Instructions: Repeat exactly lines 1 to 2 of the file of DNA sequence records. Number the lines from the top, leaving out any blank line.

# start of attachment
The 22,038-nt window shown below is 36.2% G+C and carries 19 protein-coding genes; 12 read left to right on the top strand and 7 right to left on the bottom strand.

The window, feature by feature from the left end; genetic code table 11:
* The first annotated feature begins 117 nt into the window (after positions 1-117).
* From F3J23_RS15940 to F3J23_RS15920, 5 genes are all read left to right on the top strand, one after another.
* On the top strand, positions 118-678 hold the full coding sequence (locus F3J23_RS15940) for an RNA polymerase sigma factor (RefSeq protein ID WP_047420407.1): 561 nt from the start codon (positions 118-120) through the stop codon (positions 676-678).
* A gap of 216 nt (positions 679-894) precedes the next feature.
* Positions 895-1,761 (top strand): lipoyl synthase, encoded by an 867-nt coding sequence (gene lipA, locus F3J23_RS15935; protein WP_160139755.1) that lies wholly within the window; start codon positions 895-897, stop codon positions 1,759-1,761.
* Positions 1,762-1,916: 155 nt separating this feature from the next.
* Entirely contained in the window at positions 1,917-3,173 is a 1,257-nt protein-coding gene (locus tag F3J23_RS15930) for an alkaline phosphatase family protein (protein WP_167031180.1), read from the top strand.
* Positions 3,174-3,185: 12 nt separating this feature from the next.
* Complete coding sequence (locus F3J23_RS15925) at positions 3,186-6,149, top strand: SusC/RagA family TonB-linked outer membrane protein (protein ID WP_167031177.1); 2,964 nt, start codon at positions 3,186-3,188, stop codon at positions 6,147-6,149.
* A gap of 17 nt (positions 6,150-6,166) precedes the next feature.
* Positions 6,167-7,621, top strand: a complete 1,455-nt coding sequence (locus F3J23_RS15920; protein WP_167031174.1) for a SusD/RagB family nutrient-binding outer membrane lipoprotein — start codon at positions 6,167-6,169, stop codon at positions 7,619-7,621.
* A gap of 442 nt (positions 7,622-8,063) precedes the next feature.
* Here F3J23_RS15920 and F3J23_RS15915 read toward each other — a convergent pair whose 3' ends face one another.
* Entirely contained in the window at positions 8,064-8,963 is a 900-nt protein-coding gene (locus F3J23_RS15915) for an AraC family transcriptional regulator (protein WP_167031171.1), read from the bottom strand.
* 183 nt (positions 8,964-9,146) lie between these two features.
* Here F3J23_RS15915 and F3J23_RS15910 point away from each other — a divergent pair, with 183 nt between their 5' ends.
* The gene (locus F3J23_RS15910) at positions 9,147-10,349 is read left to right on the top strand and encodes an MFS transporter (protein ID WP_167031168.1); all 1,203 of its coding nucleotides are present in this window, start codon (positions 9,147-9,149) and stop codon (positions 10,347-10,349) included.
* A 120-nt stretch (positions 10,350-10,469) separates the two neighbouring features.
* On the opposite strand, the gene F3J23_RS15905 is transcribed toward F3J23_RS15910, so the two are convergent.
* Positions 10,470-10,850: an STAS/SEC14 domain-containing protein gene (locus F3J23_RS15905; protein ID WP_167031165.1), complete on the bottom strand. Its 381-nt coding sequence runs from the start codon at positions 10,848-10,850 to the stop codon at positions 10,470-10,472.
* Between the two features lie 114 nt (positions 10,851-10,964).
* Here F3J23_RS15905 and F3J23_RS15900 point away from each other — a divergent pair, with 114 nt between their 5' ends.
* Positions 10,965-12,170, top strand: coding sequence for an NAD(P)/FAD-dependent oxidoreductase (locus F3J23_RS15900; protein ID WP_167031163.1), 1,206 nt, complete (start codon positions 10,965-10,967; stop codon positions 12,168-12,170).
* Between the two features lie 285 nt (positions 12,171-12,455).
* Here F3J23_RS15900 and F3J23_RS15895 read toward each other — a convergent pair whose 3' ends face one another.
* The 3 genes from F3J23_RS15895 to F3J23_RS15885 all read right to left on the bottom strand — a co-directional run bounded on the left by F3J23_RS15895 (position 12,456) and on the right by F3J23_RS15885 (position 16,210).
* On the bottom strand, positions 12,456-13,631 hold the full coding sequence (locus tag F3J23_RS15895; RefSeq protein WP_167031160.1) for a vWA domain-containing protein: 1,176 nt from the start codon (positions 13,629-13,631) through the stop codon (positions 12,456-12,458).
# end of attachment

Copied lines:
The 22,038-nt window shown below is 36.2% G+C and carries 19 protein-coding genes; 12 read left to right on the top strand and 7 right to left on the bottom strand.

The window, feature by feature from the left end; genetic code table 11: